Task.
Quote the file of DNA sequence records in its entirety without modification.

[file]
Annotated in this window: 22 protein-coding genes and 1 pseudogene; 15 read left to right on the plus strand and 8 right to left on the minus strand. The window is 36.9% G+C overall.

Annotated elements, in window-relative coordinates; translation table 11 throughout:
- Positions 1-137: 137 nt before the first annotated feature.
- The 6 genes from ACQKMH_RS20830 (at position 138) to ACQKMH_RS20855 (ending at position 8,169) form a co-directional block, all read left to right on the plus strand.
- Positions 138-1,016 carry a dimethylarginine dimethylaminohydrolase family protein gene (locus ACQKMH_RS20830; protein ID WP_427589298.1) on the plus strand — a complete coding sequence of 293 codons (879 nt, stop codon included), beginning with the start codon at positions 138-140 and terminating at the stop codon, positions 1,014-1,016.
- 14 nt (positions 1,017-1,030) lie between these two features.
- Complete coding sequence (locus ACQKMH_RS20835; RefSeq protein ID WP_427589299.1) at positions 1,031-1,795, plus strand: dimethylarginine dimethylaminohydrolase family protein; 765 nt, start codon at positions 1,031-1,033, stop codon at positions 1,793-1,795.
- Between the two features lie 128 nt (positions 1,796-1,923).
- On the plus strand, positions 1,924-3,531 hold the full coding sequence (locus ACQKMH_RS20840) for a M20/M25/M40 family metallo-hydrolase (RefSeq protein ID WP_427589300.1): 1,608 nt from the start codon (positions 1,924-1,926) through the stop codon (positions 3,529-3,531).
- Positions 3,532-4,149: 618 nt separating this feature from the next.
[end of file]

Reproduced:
Annotated in this window: 22 protein-coding genes and 1 pseudogene; 15 read left to right on the plus strand and 8 right to left on the minus strand. The window is 36.9% G+C overall.

Annotated elements, in window-relative coordinates; translation table 11 throughout:
- Positions 1-137: 137 nt before the first annotated feature.
- The 6 genes from ACQKMH_RS20830 (at position 138) to ACQKMH_RS20855 (ending at position 8,169) form a co-directional block, all read left to right on the plus strand.
- Positions 138-1,016 carry a dimethylarginine dimethylaminohydrolase family protein gene (locus ACQKMH_RS20830; protein ID WP_427589298.1) on the plus strand — a complete coding sequence of 293 codons (879 nt, stop codon included), beginning with the start codon at positions 138-140 and terminating at the stop codon, positions 1,014-1,016.
- 14 nt (positions 1,017-1,030) lie between these two features.
- Complete coding sequence (locus ACQKMH_RS20835; RefSeq protein ID WP_427589299.1) at positions 1,031-1,795, plus strand: dimethylarginine dimethylaminohydrolase family protein; 765 nt, start codon at positions 1,031-1,033, stop codon at positions 1,793-1,795.
- Between the two features lie 128 nt (positions 1,796-1,923).
- On the plus strand, positions 1,924-3,531 hold the full coding sequence (locus ACQKMH_RS20840) for a M20/M25/M40 family metallo-hydrolase (RefSeq protein ID WP_427589300.1): 1,608 nt from the start codon (positions 1,924-1,926) through the stop codon (positions 3,529-3,531).
- Positions 3,532-4,149: 618 nt separating this feature from the next.